Wasn’t an easy journey, you know, but when I look back on the last 25 years or so I would say the trajectory has been positive. I think we have moved towards and continued to move towards greater freedom for the artists, greater space for the intellectuals, and we try to grow the culture of tolerance and acceptance of diversities.”

But that said, he personally disagrees with a couple of recent incidents where our artistic work was censored in one way or another — he specifically named the banning of Tan Pin Pin’s “To Singapore, With Love”, and the withdrawing of the S$8,000 grant given to Sonny Liew for The Art of Charlie Chan Hock Chye — which, by the way, he pointed out was a book that he submitted a blurb for in support of the work.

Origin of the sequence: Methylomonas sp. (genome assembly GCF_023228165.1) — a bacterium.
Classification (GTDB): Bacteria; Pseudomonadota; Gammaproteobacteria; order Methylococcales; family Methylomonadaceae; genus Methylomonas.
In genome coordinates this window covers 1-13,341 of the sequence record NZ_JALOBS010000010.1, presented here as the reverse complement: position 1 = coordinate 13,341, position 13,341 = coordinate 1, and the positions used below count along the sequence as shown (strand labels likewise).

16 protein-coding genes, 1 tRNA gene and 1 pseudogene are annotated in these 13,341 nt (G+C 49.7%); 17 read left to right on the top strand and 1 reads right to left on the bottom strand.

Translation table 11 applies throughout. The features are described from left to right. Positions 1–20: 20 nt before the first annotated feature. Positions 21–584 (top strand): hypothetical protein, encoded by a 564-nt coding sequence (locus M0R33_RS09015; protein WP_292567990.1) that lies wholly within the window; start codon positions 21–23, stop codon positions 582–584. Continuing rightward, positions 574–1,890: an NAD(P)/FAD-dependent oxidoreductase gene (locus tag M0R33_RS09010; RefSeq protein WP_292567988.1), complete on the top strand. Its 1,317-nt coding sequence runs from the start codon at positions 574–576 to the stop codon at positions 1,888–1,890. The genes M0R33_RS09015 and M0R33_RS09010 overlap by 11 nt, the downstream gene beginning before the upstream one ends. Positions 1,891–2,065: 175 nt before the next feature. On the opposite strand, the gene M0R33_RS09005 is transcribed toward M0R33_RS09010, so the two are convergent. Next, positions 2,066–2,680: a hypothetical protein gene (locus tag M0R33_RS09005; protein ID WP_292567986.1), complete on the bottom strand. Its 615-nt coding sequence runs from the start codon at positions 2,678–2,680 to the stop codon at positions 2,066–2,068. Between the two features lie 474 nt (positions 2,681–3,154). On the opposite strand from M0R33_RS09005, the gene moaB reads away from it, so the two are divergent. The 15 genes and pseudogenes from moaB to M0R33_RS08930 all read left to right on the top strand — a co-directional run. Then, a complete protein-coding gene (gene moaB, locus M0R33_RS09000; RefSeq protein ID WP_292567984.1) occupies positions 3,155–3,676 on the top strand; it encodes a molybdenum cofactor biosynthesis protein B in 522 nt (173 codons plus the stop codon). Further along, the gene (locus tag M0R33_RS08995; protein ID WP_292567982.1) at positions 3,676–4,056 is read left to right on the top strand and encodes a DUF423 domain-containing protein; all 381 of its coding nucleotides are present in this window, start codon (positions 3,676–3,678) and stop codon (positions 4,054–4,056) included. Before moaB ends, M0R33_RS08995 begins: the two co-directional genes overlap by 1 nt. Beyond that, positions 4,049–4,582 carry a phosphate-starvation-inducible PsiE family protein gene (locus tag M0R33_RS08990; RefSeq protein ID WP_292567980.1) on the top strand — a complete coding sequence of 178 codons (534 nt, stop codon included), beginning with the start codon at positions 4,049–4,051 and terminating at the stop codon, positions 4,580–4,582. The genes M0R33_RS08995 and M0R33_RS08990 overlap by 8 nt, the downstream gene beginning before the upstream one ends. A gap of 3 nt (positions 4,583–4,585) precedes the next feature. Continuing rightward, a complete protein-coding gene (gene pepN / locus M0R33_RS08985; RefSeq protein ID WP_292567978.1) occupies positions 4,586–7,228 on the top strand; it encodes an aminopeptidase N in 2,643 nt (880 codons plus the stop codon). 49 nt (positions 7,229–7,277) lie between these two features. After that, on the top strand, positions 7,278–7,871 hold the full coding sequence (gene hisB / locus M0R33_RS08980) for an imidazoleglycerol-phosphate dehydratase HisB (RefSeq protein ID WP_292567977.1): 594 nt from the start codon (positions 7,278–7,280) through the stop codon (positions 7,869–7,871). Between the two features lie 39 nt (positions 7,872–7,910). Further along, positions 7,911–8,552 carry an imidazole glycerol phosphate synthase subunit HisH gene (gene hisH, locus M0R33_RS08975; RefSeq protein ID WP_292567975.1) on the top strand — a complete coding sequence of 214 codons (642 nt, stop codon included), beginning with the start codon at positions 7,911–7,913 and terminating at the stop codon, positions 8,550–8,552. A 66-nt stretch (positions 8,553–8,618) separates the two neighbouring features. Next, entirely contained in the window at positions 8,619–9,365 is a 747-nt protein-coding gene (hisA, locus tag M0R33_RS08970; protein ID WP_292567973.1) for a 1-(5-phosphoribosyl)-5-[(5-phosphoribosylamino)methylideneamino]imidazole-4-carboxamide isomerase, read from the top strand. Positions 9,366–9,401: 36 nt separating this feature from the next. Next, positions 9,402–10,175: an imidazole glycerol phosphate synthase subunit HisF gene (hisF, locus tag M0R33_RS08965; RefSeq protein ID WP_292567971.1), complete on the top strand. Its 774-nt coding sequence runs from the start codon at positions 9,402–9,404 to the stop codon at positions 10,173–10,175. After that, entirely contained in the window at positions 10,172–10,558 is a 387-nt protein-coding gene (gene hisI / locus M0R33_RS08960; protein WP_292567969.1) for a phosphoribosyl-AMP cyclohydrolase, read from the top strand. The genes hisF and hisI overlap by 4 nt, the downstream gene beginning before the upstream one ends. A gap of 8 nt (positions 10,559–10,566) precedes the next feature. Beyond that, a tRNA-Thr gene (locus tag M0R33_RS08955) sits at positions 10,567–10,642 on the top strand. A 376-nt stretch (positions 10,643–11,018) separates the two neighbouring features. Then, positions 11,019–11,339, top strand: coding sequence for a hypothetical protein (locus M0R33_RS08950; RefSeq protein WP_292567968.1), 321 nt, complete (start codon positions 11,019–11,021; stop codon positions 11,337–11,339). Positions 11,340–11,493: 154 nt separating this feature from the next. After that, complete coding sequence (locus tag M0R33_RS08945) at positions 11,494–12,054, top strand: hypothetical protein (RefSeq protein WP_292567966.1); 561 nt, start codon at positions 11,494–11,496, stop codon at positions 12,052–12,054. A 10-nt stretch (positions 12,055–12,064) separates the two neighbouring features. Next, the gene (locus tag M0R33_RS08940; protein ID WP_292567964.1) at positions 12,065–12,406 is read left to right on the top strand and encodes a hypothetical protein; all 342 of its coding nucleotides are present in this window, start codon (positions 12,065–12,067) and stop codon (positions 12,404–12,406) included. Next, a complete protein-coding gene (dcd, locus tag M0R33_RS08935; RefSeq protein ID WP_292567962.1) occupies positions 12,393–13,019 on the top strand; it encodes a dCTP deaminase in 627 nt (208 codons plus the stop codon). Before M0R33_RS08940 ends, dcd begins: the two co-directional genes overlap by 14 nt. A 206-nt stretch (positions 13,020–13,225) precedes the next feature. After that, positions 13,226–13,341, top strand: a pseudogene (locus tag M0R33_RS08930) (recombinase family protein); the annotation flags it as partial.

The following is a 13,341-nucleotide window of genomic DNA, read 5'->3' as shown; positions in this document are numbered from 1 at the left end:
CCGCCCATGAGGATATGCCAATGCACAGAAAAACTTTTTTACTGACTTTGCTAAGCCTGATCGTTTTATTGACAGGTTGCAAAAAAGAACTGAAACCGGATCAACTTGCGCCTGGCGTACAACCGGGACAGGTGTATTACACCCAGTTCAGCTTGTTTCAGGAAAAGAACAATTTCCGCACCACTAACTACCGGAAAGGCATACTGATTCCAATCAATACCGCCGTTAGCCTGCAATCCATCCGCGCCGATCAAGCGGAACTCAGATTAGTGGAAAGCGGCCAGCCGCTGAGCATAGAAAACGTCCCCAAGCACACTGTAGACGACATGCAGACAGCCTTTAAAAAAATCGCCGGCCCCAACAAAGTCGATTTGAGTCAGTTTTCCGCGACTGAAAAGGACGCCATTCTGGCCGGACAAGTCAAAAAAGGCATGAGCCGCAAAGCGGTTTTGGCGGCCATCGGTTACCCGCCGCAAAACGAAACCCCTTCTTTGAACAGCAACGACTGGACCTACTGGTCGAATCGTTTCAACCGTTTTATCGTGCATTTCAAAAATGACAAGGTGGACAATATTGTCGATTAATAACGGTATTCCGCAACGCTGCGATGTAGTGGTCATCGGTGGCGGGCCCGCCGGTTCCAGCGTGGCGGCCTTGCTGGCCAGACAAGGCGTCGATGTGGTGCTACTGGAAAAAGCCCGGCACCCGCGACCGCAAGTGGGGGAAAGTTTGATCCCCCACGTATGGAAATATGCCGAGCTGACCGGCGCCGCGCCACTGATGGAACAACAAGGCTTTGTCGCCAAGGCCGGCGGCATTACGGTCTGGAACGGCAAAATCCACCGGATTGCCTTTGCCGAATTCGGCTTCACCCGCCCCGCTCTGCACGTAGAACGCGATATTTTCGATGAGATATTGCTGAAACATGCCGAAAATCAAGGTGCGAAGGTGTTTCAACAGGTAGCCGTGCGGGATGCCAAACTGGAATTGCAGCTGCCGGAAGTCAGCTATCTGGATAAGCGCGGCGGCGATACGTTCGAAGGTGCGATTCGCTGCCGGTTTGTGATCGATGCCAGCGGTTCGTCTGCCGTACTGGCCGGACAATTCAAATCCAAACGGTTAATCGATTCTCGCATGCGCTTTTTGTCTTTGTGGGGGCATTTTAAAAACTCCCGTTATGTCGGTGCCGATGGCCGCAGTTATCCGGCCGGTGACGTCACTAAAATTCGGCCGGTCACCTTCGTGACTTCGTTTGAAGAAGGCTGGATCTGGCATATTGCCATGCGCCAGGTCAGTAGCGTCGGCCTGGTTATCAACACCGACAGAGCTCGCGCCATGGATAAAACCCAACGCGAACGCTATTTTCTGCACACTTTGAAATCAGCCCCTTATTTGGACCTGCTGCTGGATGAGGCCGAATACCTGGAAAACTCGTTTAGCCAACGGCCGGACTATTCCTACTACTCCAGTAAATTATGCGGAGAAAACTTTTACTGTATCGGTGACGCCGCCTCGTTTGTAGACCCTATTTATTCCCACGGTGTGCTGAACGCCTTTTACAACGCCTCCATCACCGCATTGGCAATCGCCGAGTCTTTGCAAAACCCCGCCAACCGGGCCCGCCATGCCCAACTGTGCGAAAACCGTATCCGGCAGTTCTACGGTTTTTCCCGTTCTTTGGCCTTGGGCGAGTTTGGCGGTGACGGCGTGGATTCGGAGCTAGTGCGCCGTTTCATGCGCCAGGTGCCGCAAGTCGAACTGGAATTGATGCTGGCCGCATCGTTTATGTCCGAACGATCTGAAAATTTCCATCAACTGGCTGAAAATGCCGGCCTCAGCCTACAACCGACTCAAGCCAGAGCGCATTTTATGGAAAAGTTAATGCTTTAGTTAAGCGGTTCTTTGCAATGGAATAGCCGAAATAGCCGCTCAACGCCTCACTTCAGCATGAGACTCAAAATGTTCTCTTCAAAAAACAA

“If I were chairman of the National Arts Council I would have fought against it. Yeah, absolutely. I mean, in this day and age to ban a film in Singapore, or withdraw an $8,000 grant from a graphic novelist doesn’t make sense lah, you know. I thought we were past all that already.

But as I said, censorship will never go away… it just reflects the reality of our society.”

When it comes to contentious issues like the repeal of Section 377(a) of the Penal Code, Koh said he appreciates PM Lee Hsien Loong’s position too.

“We, the more liberal citizens, feel that they (lesbians, gays, bisexuals, transgenders and queers) are fellow human beings and they have human rights, you know, and we should not discriminate against them, but the majority of our fellow citizens don’t share our views.

But I can understand the PM’s position. Because it’s an issue on which there is no consensus. And if you look at the public opinion poll, the majority are in favour of retaining it, the minority are in favour of deleting it… he’s in a no-win situation you know. So the best thing he could do is keep it in the book, don’t enforce it and hope that as time progresses, we will reach a point where there is a consensus in Singapore to say ‘this is a disgrace, you know. We’d better delete that.'”